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There’s an app for that?

Using mobile networks to improve sanitation supply chains


There wasn’t an app to help us sell sanitation to poor customers, so we built one. And we’re using it to make open defecation a thing of the past.

Innovating solutions for tough problems, like installing more toilets in households without them, is what iDE is best at. For two and a half years, our approach to using markets to promote sanitation in Cambodia had been an unprecedented success: our sales agents (called Sanitation Teachers) and masons sold and delivered over 140,000 toilets. In the provinces where we were working, 40 percent of the total population now had access to proper sanitation. But we had identified a chink in the supply chain.

Analyzing our sales data, we noticed a high number of cancelled orders, mostly due to customers tired of waiting for their latrines to be delivered. Delays were caused by some concrete masons being overwhelmed with orders or too busy with other demands. Other masons, however, didn’t seem to be getting enough orders to keep them busy and, thus, would drop out of the program. These issues negatively affected our Sanitation Teachers, who relied on sales commissions for their own livelihood and would quit if they couldn’t make sufficient sales—further reducing orders sent to the masons.

Our solution was to move the entire supply chain tracking process into the digital age. Working with our partner, TaroWorks, we built a custom Salesforce app that tracks every sale, from the day it is ordered by the customer, to the day it is assigned to an available mason, to the day it is delivered.

Our over 250 sales agents log orders with key information, including GPS coordinates and customer photos, using Android devices—even when disconnected from the internet—syncing orders to our Salesforce database once they are in network range. Supply chain coordinators check for available masons and distribute orders via their office computers. Masons confirm delivery of individual orders using their Android phones.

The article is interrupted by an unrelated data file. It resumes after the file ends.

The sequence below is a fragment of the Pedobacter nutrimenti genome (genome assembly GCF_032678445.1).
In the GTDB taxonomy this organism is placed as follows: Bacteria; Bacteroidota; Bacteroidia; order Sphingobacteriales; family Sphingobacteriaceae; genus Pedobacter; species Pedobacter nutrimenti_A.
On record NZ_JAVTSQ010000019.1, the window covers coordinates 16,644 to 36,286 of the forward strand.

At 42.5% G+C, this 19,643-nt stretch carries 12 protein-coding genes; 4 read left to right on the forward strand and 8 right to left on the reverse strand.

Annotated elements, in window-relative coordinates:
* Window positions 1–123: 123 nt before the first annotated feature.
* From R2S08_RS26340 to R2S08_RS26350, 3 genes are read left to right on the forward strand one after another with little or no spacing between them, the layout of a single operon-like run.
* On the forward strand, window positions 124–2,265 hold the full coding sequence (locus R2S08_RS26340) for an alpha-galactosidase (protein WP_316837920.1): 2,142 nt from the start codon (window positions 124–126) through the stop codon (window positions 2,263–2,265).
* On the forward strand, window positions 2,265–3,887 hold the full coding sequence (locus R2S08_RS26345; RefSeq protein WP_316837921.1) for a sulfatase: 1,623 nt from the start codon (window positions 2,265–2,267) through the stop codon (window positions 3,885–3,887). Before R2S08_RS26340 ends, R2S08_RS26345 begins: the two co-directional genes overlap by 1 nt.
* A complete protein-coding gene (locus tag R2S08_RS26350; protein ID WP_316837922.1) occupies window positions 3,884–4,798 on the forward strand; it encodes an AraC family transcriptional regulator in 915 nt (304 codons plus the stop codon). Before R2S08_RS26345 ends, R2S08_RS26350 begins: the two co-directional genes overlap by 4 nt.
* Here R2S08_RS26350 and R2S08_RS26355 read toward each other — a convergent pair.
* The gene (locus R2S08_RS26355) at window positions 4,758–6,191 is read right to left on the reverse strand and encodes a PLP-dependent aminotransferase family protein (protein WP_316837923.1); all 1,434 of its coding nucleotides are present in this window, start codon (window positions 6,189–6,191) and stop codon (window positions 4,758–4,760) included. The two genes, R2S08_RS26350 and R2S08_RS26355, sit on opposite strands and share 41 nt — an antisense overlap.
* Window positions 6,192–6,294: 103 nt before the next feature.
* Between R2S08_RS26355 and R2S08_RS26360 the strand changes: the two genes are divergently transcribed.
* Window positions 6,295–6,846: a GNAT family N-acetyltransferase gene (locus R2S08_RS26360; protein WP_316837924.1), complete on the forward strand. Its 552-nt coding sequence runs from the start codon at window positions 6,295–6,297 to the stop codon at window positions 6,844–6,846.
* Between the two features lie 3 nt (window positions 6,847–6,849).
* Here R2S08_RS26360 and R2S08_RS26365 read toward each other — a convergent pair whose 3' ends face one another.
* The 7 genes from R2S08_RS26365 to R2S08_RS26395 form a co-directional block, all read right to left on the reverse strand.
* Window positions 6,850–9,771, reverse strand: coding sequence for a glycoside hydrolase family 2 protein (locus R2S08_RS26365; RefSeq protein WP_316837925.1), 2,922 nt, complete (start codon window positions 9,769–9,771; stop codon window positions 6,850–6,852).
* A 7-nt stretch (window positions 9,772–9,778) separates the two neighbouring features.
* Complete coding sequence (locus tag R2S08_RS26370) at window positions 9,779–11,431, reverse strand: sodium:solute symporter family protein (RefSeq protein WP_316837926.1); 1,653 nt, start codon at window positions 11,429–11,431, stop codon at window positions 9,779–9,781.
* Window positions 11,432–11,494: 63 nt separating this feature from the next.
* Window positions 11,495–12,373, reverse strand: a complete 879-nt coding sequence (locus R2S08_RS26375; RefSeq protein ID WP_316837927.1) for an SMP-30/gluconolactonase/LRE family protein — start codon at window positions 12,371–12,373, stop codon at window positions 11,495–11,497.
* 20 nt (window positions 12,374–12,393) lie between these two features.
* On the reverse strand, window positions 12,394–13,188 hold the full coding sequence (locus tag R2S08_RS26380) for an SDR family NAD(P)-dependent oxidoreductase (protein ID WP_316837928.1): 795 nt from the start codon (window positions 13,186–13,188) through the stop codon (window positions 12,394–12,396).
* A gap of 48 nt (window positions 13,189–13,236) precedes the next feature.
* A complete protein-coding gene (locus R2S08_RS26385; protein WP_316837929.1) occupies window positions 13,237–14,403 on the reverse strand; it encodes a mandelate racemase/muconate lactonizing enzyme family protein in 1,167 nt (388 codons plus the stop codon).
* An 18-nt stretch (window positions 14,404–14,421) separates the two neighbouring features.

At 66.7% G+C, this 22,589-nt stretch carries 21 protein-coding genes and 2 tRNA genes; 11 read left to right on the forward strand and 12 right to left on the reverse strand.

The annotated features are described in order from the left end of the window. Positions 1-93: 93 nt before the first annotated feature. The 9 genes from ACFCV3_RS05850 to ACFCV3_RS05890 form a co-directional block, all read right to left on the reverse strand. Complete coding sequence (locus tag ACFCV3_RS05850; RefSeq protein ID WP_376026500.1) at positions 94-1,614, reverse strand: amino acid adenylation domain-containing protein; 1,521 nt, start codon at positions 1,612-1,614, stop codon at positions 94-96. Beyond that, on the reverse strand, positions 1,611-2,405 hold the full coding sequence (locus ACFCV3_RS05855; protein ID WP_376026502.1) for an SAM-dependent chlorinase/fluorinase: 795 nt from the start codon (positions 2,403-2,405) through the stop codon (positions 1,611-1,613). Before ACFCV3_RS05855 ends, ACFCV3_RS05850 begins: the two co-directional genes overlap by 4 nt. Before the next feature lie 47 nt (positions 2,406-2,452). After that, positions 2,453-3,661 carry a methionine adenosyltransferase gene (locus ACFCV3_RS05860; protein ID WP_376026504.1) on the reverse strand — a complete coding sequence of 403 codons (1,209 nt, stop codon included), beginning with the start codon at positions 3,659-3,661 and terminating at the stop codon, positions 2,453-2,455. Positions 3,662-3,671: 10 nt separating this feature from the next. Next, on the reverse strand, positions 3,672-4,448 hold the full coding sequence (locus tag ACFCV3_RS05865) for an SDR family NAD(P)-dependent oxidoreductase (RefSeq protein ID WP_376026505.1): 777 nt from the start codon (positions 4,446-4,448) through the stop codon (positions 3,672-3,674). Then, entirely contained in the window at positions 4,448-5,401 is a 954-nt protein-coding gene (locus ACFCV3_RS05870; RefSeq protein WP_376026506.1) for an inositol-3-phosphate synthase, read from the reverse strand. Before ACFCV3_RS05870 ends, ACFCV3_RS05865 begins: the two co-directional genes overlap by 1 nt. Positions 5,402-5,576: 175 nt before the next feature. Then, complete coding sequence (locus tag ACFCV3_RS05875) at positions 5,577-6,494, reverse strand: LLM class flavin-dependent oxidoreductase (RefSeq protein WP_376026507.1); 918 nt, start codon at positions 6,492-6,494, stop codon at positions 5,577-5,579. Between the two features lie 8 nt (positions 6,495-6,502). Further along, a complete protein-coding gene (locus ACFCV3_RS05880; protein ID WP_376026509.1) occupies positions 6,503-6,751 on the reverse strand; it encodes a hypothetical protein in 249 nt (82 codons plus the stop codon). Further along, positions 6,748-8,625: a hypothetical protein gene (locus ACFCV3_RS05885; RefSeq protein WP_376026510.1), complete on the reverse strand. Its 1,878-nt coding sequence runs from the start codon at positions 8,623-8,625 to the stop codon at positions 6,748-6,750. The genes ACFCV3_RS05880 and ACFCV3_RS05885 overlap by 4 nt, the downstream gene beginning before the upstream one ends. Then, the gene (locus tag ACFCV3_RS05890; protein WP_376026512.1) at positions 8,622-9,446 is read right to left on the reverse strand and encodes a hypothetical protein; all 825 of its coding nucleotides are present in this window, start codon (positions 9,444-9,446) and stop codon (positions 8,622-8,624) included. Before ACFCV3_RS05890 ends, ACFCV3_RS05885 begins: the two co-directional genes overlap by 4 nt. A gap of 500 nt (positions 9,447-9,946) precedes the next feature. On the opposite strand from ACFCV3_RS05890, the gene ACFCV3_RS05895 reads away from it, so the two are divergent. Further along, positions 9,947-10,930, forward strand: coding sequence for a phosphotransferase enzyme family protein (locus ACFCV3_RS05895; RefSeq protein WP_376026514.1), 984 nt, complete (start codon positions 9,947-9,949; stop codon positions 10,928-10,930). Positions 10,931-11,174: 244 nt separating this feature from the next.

Throughout the process, dashboards and reports allow project leaders in Phnom Penh to monitor everything in near real-time. Thanks to the customizable nature of Salesforce and TaroWorks, it took only two months to set up the first pilot, and now over 6,000 orders flow through the system each month. Training and communication are key to getting staff with different roles to coordinate advanced workflows remotely.

Our program for supporting the sanitation supply chain in Cambodia shows how this capability can transform the way we work. Project teams create ad-hoc reports to drill down on a problem and have hard conversations around data. Our monitoring, evaluation, and marketing teams in Denver no longer need to chase field staff for the latest impact figures. Donors are more confident, knowing that we have a high degree of transparency and accountability, both uncommon in our sector.

Leveraging the existing architecture, we are now managing a randomized controlled trial in the field using Salesforce to investigate the effect of financing to boost latrine purchases by the poorest households. Across iDE, we seek to roll out similar management information systems for marketing sanitation in Ghana and Ethiopia, and to apply the lessons learned to our agricultural and clean water programs around the world.

Our Systems Architect, Gordon Lau, presents our custom app at the Salesforce Dreamforce Conference #DF16 in San Francisco. 



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